“[For] everybody, once your code gets out on the internet, it’s possible that someone else can intercept copy and modify for their own use,” says Bob Gourley, co-founder of the security consultancy firm Cognitio and veteran of the intelligence community.
“North Koreans might be borrowing code they saw in a Russian attack,” Gourley says, but that “doesn’t mean Russians and North Koreans are collaborating. [It] just means they saw that code and modified it, or they may be modifying code of some hacker or some criminal groups.”
“Everyone starts to build upon other people’s exploits,” he adds.
But North Korea has the smallest economy of all the cyberpowers, with a GDP estimated at somewhere between that of Vermont and Wyoming. How, then, can it so effectively fund the kinds of computer scientists needed to maintain such a potent cyber capability?
Part of the answer has to do with the nature of the North Korean economy itself. The North has what’s known as a “command economy,” which means that the central government basically controls every single aspect of the economy, including the production and distribution of goods and services.
As a result, the regime is able to direct as many resources as it wants toward military programs within the country, like its nuclear project and its cyber program, even in the face of strict foreign sanctions.
The other reason is that North Korea’s cyber division actually makes a lot of money on its own, thanks to the country’s willingness to have its military programmers engage in straight-up crime.
“There are remarkable similarities between North Korea and an organized crime group,” says William Carter, deputy director of the technology policy program at the Center for Strategic and International Security, a Washington think tank.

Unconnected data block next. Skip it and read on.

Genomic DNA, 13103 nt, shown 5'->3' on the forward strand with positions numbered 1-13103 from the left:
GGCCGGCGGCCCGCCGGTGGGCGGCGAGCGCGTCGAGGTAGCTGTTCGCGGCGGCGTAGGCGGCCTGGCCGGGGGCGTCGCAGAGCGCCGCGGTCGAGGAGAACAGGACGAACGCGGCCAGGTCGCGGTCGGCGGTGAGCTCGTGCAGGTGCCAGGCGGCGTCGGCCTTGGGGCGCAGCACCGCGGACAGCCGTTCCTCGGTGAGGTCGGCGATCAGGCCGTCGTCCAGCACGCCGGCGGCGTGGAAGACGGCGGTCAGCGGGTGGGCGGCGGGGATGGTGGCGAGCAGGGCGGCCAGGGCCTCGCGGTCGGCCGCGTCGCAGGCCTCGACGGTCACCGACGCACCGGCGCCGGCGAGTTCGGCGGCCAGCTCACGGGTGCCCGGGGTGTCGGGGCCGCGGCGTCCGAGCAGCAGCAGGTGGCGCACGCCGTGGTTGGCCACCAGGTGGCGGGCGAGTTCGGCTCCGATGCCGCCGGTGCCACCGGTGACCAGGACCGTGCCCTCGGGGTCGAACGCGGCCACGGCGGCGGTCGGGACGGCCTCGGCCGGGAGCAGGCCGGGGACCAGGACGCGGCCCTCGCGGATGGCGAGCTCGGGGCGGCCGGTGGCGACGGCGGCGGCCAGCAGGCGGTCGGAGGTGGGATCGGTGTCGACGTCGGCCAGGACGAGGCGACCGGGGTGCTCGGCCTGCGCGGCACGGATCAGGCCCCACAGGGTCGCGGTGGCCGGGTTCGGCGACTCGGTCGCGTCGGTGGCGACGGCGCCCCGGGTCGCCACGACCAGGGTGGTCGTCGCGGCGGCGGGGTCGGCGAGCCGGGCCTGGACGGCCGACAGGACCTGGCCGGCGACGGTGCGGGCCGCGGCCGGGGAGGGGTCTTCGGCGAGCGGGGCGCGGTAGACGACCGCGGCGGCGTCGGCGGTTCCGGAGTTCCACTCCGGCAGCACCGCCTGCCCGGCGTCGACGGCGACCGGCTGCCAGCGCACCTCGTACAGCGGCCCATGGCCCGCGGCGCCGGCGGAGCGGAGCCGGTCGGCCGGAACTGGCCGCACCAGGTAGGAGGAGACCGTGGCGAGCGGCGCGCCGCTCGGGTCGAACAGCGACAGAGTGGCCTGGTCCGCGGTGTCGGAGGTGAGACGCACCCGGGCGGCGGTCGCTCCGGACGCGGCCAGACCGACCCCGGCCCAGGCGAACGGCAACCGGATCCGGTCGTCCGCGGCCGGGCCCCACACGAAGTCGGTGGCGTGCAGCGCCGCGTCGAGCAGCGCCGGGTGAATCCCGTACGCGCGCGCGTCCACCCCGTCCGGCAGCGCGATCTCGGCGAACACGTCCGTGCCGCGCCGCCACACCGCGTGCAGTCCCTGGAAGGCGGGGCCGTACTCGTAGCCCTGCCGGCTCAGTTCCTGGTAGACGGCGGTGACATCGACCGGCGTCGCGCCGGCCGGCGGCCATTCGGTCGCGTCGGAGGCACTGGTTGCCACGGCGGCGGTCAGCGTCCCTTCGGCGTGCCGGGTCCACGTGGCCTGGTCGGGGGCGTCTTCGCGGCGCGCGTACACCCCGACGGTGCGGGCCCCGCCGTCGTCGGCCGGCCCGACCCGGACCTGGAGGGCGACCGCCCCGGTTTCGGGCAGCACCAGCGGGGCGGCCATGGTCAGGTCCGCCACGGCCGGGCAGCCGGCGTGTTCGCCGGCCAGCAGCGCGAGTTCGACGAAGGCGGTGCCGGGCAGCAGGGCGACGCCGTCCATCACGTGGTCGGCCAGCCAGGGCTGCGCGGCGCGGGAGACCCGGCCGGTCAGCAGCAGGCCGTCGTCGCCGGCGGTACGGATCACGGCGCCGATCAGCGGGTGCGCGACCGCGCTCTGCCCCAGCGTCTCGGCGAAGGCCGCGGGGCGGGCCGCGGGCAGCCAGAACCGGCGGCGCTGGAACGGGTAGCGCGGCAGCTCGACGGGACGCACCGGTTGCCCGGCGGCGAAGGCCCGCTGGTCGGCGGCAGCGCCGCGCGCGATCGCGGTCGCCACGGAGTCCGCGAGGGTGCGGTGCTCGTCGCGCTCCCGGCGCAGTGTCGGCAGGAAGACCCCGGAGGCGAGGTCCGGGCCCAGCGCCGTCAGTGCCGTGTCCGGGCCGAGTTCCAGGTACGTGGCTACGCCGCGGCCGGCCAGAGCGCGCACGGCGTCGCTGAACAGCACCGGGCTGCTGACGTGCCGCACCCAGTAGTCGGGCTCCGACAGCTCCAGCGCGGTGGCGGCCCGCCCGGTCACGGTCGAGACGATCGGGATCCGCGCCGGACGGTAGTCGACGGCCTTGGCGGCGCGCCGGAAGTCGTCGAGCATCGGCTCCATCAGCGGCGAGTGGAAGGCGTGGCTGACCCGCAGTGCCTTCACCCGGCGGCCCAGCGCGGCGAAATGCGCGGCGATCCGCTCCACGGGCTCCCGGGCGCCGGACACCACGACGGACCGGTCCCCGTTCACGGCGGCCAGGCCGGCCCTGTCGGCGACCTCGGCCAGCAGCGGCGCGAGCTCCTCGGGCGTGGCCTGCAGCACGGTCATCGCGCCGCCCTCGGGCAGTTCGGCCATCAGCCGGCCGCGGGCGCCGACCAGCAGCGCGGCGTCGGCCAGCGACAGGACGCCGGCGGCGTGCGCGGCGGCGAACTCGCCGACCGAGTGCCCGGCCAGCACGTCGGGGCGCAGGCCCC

For instance, Carter says, North Korea’s cyber division “used a pretty sophisticated scheme to send false payment orders through the Swiss [banking] network and got hundreds of millions of dollars transferred out of the banks of Bangladesh, the Philippines, Vietnam, Ecuador, and others and into accounts controlled by North Korean government.”
When your hackers are bringing in that kind of cash, paying their salaries becomes a whole lot easier.
Why would North Korea launch cyberattacks?
While North Korean attacks and intrusions make headlines, it’s safe to assume that all countries with the capability to do so are actively watching and tracking and spying on the cyber capabilities of other countries. So it’s not the use of cyber itself that sets North Korea apart from other nations.
“The challenge is that North Korea's objectives are a lot about being able to lash out,” says Michael Sulmeyer, director of the Cyber Security Project at Harvard’s Belfer Center, “and they’re also limited in other ways they could insert themselves, cut off from so much of the global economy.”
With an army focused on the South, a navy that is limited in reach, and an air force oriented toward defense, North Korea’s main ways to threaten countries beyond its immediate borders are with missiles or with cyber intrusions.
Having a robust hacking capability means that Pyongyang can attack those who make both fictional depictions of Kim Jong Un’s assassination and actual military plans for such an event. Kim inherited not just his father’s nuclear program but his grandfather’s intense paranoia, and the whole orientation of the regime is built around ensuring his survival.
Kelsey Atherton is a defense technology journalist based in Albuquerque, New Mexico. Find him on Twitter @athertonkd.